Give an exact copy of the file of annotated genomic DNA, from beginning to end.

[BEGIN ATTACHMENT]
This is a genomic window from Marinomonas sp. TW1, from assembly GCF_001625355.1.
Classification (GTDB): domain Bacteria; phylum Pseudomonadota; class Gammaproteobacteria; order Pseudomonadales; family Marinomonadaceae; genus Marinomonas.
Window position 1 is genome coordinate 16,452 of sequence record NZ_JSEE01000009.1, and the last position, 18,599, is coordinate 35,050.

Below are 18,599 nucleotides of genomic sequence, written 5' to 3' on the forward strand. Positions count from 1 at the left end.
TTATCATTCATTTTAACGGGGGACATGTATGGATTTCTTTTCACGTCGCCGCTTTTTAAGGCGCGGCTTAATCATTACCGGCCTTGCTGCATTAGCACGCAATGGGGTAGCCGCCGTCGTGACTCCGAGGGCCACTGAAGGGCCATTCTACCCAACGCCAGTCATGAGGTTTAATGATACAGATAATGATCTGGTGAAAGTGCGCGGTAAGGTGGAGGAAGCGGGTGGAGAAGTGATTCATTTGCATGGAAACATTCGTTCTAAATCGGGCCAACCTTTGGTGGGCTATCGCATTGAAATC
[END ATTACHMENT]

This is a genomic window from Marinomonas sp. TW1, from assembly GCF_001625355.1.
Classification (GTDB): domain Bacteria; phylum Pseudomonadota; class Gammaproteobacteria; order Pseudomonadales; family Marinomonadaceae; genus Marinomonas.
Window position 1 is genome coordinate 16,452 of sequence record NZ_JSEE01000009.1, and the last position, 18,599, is coordinate 35,050.

Below are 18,599 nucleotides of genomic sequence, written 5' to 3' on the forward strand. Positions count from 1 at the left end.
TTATCATTCATTTTAACGGGGGACATGTATGGATTTCTTTTCACGTCGCCGCTTTTTAAGGCGCGGCTTAATCATTACCGGCCTTGCTGCATTAGCACGCAATGGGGTAGCCGCCGTCGTGACTCCGAGGGCCACTGAAGGGCCATTCTACCCAACGCCAGTCATGAGGTTTAATGATACAGATAATGATCTGGTGAAAGTGCGCGGTAAGGTGGAGGAAGCGGGTGGAGAAGTGATTCATTTGCATGGAAACATTCGTTCTAAATCGGGCCAACCTTTGGTGGGCTATCGCATTGAAATC